Friday, February 04, 2005

Let's end property taxes

We all know that individual property rights are a (if not the) primary foundation for free societies, based on individual liberties. What good is it to claim ownership of a property (real or personal), invest in that property, and maintain that property if some entity can swoop in and take that property away from you.

It is the nature of government to expand at the expense of liberty (to paraphrase Jefferson). This is true even in democracies, perhaps especially so. There are many new examples both good and ill of how the government encroaches on our liberties. One such good example would be the Civil Rights act of 1964, which told private employers that they could not discriminate against certain classes of citizens (although, in the inverse, this could be seen as an expansion of the liberties of these "protected classes"). However, there are countless examples of government incursions that are self-serving, or which serve only to better the interests of the few at the cost of liberty for the many. The most galling of these incursions to me, today, is the widespread use of eminent domain laws.

The recent use of these laws goes well beyond the pale of what eminent domain should attempt to accomplish. This is a frequent topic on Neal Boortz's website, Nealz Nuze. Lately, it seems, state and local governments have taken to attempting to use eminent domain laws to steal land from individuals (who often do not have the power to combat such land grabs) and provide it to private developers. The rationale is that such grabs benefit society because the private developer's particular use of the property generates more tax revenue for governments than does the individual's use. This a clearly illiberal use of authority (and I'm talking classical liberal here, not our current definition, which means just about the opposite).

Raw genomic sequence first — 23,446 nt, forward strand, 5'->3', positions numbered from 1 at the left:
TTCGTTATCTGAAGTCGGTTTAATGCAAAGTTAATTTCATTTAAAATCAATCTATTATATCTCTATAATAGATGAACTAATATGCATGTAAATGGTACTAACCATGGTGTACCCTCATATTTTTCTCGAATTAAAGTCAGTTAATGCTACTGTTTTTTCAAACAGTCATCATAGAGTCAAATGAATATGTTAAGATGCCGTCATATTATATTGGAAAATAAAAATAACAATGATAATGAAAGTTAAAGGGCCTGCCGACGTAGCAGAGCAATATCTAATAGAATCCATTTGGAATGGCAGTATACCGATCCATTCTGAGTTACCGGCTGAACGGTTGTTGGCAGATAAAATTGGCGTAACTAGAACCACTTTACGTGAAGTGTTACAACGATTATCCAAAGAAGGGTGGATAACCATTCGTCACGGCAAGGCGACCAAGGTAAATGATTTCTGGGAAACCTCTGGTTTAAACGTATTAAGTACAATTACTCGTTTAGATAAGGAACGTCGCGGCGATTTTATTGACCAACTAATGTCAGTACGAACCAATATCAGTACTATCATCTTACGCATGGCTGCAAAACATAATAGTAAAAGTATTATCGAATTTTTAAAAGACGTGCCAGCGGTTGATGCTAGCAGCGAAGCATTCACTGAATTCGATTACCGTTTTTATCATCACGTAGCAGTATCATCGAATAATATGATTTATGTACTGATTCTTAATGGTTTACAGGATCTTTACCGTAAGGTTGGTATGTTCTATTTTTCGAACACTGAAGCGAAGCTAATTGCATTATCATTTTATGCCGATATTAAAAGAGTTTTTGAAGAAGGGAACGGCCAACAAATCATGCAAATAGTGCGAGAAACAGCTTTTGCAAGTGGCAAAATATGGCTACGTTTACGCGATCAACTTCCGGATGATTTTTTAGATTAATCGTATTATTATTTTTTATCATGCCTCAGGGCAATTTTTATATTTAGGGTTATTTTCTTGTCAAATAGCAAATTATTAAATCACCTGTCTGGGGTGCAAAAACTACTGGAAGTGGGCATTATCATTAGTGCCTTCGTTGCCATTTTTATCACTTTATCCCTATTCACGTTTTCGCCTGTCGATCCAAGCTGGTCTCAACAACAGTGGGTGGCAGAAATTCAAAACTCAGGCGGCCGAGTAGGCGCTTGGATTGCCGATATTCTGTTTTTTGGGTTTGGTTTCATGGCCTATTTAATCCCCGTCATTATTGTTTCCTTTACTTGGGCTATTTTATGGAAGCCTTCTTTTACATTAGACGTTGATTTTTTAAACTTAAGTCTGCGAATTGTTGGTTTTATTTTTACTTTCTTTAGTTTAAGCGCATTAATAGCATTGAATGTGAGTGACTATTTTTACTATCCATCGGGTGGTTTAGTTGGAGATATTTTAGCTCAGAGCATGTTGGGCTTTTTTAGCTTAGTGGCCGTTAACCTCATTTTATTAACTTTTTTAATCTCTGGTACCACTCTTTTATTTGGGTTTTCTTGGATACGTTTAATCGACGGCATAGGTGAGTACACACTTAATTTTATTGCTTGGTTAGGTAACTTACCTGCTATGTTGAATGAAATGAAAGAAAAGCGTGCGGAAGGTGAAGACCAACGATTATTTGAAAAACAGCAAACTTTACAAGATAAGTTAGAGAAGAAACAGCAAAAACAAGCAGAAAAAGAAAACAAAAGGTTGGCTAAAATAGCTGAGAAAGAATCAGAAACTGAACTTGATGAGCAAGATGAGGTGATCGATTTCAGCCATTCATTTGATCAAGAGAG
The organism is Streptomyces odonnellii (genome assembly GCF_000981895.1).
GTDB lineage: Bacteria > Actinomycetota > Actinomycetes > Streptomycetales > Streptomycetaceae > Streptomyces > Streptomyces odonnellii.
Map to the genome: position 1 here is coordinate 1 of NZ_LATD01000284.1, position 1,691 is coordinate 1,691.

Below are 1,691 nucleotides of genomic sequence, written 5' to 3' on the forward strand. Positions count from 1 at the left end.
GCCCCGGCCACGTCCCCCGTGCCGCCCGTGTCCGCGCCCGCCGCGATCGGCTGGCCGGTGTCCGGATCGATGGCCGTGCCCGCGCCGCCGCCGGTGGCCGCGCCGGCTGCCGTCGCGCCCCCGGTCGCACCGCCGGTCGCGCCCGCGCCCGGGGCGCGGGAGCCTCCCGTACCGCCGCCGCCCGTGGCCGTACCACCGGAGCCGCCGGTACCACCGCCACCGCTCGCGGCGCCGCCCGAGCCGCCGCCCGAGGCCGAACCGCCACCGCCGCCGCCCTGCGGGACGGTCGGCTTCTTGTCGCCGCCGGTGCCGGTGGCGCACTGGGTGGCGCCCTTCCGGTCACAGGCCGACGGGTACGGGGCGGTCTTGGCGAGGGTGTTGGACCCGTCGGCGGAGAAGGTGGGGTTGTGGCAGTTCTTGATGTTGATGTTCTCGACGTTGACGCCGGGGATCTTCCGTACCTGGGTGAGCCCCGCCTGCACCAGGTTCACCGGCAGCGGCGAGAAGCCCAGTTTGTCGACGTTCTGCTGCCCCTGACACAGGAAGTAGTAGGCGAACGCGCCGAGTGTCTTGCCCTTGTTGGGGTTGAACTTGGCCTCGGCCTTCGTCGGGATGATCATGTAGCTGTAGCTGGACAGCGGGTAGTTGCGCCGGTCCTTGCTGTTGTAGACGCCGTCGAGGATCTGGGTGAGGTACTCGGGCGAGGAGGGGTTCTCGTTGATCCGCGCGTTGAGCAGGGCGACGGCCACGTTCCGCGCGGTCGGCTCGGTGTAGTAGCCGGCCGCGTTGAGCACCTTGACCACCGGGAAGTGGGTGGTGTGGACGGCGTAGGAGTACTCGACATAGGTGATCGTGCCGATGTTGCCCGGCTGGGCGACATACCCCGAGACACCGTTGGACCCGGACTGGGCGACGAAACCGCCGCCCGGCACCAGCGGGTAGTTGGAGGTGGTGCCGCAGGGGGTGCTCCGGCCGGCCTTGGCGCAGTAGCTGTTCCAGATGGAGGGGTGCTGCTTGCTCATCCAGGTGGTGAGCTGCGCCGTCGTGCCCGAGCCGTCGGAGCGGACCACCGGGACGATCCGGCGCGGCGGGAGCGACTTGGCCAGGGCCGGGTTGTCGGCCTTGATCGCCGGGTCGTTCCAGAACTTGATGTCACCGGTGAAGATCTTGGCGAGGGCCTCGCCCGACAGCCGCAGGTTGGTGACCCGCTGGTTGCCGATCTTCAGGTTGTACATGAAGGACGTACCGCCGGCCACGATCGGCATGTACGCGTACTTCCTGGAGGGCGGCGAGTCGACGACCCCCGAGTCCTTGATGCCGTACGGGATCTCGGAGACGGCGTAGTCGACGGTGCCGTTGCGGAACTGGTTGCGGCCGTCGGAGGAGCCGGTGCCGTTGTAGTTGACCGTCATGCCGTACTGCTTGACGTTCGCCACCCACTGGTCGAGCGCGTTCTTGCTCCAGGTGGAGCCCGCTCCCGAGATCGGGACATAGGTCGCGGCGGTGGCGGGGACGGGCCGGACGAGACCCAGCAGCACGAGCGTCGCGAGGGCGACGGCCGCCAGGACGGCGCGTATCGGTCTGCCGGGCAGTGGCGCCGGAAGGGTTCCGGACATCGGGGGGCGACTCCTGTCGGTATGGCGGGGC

Such abuses got me to thinking. Why does the government get to tax property at all. There are countless other ways for governments to levy taxes. When a person knows that they must pay taxes on their land or have the authorities take that property away (at gunpoint - again see the link above for almost daily discussions of this point), doesn't the person's "ownership" effectively amount to a lease of property from the government? My view is that if we are going to say that we respect property rights, we might as well go all the way. Let individuals be confident in the fact that real property that they purchase is not going to be taxed away because the government, through its tax assessors, determines an arbitrary value of that land.

By eliminating property taxes, we ensure that individuals will not be interfered with in their use of land they bargained for and purchased. One argument against this view is that it prohibits the widespread growth of dynastic wealth - that is wealth that is passed from generation to generation, meaning that the wealth is effectively removed from the market for eternity or thereabouts. However, we already have the death tax (estate tax) wherein the government gets approximately 60% of the value of the property upon the owner's death (there are exemptions which currently exclude estates worth less than approximately 1 million). Moreover, for dynastic wealth to truly become a problem, the Parent owner would generally have to pass the property on to only one of his or her progeny. Otherwise, the wealth has a naturally diminshing value in that it is spread out among the children of the parent owner.

The only property taxes that should be levied should be on corporations, because a corporation is really treated as an individual who does not, generally, die. For example, IBM isn't going anywhere, so it could, without such a tax, acquire property in perpetuity and never have to pay a tax.

How awful would it be if the owner of a $200,000.00 home were left alone by the government instead of having to make yearly payments of thousands of dollars. Wouldn't most people save this money and redistribute it in other parts of our free market? Wouldn't property ownership then become an even greater creator of wealth and not just another means to rework an individual's tax burden? Why is it that the government has been allowed, through this tax to effectively claim ownership of the entirety of our country while in the procees relegating property "owners" to mere lessors?

I propose a constitutional amendment that offers protections for property owners from government incursions. Recall, it is the natural course for governments to expand their powers at the expense of liberties. Isn't it time for us to fight back on behalf of our liberties.

Note, I didn't even sink low enough to criticize governments horrific management of property rights, which can often lead cities to tax most of their citizens into other areas. That's a whole other discussion.

Kid Handsome


Post a Comment

<< Home